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01.12.2018 | Research article | Ausgabe 1/2018 Open Access

Journal of Orthopaedic Surgery and Research 1/2018

Total hip arthroplasty to treat acetabular protrusions secondary to rheumatoid arthritis

Zeitschrift:
Journal of Orthopaedic Surgery and Research > Ausgabe 1/2018
Autoren:
Ping Zhen, Xusheng Li, Shenghu Zhou, Hao Lu, Hui Chen, Jun Liu

Abstract

Background

The treatment of acetabular protrusions during total hip arthroplasty of patients with rheumatoid arthritis is difficult. A lack of bone stock, deficient medial cup support, and medialization of the joint center in those with protrusio acetabuli must be addressed during acetabular reconstruction. The purpose of this study was to assess the short-term clinical results of total hip arthroplasty in patients with severe acetabular protrusions secondary to rheumatoid arthritis.

Methods

From January 2011 to November 2014, 18 patients (20 hips) with severe acetabular protrusions secondary to rheumatoid arthritis underwent total hip arthroplasties using a non-cement impaction and auto-bone-grafting method with resection of the femoral head to treat the acetabular protrusion. The Harris hip scoring system was used to evaluate hip function during follow-up; X-rays were taken to assess the extent of prosthesis loosening and bone graft healing.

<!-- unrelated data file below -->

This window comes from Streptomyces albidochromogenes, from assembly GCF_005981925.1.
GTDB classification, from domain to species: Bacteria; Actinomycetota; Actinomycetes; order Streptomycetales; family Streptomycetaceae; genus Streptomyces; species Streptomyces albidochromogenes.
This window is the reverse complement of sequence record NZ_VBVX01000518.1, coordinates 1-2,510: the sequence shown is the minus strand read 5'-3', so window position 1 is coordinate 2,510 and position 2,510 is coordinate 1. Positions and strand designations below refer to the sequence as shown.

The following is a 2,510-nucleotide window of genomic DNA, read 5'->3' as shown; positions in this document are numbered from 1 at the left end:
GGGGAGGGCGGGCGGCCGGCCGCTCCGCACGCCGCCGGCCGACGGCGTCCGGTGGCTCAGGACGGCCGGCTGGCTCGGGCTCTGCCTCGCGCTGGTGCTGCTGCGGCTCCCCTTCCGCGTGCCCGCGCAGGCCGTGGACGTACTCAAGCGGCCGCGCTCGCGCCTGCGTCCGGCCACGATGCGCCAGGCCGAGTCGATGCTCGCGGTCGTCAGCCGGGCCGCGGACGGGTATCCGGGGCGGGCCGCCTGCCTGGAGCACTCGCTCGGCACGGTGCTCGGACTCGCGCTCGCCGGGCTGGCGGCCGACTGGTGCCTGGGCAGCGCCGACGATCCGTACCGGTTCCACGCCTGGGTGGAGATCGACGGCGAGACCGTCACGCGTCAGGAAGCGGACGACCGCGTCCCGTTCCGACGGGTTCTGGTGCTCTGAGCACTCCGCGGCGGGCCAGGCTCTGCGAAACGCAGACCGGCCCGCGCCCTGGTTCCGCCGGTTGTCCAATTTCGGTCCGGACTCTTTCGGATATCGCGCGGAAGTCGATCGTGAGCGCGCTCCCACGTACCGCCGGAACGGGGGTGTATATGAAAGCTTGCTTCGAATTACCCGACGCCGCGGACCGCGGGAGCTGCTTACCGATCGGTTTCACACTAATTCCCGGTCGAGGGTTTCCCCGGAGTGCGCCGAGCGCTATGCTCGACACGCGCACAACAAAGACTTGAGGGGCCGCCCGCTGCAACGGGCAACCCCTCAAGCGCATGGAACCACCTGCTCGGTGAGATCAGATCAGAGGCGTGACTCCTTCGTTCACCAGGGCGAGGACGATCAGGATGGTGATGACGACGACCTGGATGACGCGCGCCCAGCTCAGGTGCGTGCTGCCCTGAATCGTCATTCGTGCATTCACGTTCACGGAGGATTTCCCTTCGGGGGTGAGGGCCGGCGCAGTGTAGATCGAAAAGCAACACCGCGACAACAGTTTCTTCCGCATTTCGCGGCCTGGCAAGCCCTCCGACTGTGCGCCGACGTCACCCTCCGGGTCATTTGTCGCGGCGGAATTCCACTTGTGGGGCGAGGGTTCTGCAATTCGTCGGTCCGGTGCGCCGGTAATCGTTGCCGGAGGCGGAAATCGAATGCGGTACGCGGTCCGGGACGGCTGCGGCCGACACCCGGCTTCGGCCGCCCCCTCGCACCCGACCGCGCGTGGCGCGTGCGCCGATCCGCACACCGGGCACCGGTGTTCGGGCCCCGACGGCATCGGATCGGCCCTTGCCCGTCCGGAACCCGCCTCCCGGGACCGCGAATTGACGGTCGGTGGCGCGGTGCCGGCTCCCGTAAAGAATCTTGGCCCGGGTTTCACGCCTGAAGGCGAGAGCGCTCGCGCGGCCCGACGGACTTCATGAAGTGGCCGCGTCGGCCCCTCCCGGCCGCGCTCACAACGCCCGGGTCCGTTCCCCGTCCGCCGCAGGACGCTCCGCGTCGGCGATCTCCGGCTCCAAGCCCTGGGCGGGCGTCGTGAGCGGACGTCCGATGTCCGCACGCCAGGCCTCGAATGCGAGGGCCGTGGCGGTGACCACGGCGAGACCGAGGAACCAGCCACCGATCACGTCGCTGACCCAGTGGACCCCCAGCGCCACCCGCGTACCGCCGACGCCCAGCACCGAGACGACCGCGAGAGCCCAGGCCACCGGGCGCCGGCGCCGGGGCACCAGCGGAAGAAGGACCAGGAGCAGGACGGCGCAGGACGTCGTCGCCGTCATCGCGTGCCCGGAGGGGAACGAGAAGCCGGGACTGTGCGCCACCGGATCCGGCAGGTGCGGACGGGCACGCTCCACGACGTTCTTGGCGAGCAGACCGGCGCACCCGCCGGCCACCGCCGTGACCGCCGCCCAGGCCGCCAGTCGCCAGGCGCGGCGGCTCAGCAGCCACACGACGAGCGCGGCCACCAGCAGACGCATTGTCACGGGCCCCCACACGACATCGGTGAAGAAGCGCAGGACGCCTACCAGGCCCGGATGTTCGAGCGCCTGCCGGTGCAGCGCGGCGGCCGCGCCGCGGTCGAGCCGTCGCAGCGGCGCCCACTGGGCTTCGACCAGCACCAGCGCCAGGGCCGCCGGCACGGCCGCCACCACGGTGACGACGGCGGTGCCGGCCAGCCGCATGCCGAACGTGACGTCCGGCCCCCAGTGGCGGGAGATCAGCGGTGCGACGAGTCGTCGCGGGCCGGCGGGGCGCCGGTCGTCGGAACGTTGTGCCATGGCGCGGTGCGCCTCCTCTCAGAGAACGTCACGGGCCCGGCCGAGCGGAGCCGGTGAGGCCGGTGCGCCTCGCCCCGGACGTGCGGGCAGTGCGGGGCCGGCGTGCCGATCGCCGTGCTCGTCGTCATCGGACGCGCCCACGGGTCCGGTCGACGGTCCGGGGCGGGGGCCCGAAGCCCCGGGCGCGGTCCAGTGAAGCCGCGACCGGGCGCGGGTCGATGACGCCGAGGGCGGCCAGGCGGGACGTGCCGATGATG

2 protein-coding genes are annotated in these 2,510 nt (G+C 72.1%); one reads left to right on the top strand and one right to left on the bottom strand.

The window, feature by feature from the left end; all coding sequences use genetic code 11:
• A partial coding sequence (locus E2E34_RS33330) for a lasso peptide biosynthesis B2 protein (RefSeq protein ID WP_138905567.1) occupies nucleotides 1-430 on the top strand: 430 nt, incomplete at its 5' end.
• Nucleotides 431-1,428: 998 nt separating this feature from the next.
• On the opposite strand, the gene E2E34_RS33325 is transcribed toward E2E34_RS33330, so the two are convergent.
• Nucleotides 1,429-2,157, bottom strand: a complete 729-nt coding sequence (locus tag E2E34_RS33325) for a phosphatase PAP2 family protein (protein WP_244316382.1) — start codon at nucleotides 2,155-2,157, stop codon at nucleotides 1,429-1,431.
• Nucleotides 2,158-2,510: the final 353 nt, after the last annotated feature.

Results

The operation time ranged from 55 to 131 min, averaging 89.5 ± 8.1 min. The blood loss was 165–480 mL (295 ± 10.9 mL). No blood vessel or nerve damage and no acetabular or femoral fracture occurred. The follow-up duration was 4.5 ± 1.7 years. Postoperative X-rays revealed autologous bone graft/acetabular fusion at 4.5 months post-surgery. The Harris hip scores increased significantly, from 55.3 ± 9.5 to 92.2 ± 12.7, after the operation (P < 0.01). The distance from the center of the femoral head to Kohler’s line increased from 19.87 ± 3.9 mm to 21.5 ± 3.5 mm after the operation (P < 0.01). During follow-up, no hip acetabular prosthesis loosening was evident.

Conclusions

For patients with protrusio acetabuli secondary to rheumatoid arthritis, the use of a cementless, trabecular, metal modular cup allowing peripheral press fitting and restoration of bone stock via impacted autologous bone grafting are both technically straightforward and appear to yield satisfactory short-term results.
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